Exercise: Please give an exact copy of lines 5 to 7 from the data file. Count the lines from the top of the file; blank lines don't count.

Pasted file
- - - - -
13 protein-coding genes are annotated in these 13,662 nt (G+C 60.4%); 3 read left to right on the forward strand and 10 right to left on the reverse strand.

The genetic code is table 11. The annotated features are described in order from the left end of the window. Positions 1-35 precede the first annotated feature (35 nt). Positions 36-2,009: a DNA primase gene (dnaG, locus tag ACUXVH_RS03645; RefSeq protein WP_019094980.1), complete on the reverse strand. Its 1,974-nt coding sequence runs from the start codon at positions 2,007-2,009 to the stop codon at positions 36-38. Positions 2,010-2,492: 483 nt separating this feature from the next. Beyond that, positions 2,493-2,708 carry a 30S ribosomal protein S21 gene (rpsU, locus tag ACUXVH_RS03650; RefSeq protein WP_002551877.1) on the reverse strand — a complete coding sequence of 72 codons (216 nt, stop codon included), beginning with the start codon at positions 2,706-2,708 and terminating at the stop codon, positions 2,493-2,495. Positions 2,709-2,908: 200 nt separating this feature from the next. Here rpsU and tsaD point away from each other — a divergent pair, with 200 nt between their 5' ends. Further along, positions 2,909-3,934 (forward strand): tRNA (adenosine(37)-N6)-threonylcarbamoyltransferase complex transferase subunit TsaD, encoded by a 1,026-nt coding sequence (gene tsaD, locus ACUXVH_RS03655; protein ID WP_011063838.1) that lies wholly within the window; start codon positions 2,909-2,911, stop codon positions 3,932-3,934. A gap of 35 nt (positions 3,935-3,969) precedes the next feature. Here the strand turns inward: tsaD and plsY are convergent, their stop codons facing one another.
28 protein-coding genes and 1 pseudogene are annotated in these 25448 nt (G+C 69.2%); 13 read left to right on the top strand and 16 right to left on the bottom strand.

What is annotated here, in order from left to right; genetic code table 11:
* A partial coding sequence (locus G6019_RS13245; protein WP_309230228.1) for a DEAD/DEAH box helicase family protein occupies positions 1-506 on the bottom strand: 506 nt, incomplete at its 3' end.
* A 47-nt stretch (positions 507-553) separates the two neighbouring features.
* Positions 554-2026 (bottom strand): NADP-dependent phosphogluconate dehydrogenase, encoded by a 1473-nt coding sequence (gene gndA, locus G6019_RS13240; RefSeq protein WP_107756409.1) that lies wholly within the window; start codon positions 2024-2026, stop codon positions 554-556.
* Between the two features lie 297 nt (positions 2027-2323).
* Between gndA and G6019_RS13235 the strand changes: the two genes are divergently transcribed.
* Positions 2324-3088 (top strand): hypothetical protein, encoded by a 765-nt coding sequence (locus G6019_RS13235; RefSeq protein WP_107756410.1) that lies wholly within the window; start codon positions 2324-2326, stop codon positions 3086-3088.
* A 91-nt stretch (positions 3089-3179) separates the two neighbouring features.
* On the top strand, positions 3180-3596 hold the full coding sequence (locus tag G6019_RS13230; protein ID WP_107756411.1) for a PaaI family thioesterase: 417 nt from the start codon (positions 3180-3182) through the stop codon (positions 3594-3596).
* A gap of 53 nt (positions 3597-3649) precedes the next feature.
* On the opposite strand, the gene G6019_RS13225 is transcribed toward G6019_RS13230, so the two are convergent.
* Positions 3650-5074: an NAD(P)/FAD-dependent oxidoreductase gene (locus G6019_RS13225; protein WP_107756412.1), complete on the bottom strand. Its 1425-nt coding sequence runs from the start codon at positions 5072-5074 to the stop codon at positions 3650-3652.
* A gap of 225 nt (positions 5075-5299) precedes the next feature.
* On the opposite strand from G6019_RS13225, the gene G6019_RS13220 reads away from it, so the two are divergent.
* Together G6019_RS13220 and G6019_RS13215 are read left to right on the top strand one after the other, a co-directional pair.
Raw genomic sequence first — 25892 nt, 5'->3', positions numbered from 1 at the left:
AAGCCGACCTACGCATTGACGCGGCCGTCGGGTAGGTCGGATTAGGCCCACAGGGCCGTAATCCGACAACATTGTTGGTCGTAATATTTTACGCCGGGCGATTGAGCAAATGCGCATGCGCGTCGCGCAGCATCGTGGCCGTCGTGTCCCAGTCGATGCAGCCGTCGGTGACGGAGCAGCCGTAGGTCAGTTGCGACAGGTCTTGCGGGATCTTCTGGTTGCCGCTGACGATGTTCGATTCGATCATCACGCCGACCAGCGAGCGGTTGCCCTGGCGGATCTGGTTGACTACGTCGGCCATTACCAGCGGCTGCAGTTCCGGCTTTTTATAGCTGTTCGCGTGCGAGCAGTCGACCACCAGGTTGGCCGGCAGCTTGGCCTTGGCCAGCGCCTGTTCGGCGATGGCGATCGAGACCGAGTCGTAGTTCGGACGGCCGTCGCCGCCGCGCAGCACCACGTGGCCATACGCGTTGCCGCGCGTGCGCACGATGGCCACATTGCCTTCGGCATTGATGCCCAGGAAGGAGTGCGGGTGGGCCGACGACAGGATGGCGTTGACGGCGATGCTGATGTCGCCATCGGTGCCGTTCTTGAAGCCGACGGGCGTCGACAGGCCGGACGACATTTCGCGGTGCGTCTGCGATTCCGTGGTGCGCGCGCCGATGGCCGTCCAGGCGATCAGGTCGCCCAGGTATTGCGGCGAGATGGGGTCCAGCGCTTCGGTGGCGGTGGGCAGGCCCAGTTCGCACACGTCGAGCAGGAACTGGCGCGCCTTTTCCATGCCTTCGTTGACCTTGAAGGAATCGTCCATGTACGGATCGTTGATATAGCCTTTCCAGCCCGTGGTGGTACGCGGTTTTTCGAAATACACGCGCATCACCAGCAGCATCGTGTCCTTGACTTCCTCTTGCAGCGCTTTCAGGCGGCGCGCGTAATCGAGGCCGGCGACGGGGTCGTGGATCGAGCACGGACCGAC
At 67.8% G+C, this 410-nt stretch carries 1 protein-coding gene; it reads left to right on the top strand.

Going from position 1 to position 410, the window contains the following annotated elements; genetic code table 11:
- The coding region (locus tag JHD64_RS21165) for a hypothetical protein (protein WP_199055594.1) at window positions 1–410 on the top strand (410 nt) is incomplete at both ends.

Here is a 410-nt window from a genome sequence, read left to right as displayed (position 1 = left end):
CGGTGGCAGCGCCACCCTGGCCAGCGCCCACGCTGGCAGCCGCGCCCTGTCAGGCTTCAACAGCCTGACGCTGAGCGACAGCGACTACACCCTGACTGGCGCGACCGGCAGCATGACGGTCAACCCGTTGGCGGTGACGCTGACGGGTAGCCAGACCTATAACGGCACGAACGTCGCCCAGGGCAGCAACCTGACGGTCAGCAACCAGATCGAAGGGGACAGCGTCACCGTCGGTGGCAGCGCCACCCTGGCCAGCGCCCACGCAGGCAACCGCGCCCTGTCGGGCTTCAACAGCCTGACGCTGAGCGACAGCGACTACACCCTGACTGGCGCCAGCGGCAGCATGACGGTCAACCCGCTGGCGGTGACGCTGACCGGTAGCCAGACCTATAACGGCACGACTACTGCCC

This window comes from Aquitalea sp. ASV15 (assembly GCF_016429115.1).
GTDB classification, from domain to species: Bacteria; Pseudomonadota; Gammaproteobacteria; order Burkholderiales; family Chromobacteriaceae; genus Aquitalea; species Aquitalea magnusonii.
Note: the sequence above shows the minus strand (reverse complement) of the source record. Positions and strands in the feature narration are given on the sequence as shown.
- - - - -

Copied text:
* A partial coding sequence (locus G6019_RS13245; protein WP_309230228.1) for a DEAD/DEAH box helicase family protein occupies positions 1-506 on the bottom strand: 506 nt, incomplete at its 3' end.
* A 47-nt stretch (positions 507-553) separates the two neighbouring features.
* Positions 554-2026 (bottom strand): NADP-dependent phosphogluconate dehydrogenase, encoded by a 1473-nt coding sequence (gene gndA, locus G6019_RS13240; RefSeq protein WP_107756409.1) that lies wholly within the window; start codon positions 2024-2026, stop codon positions 554-556.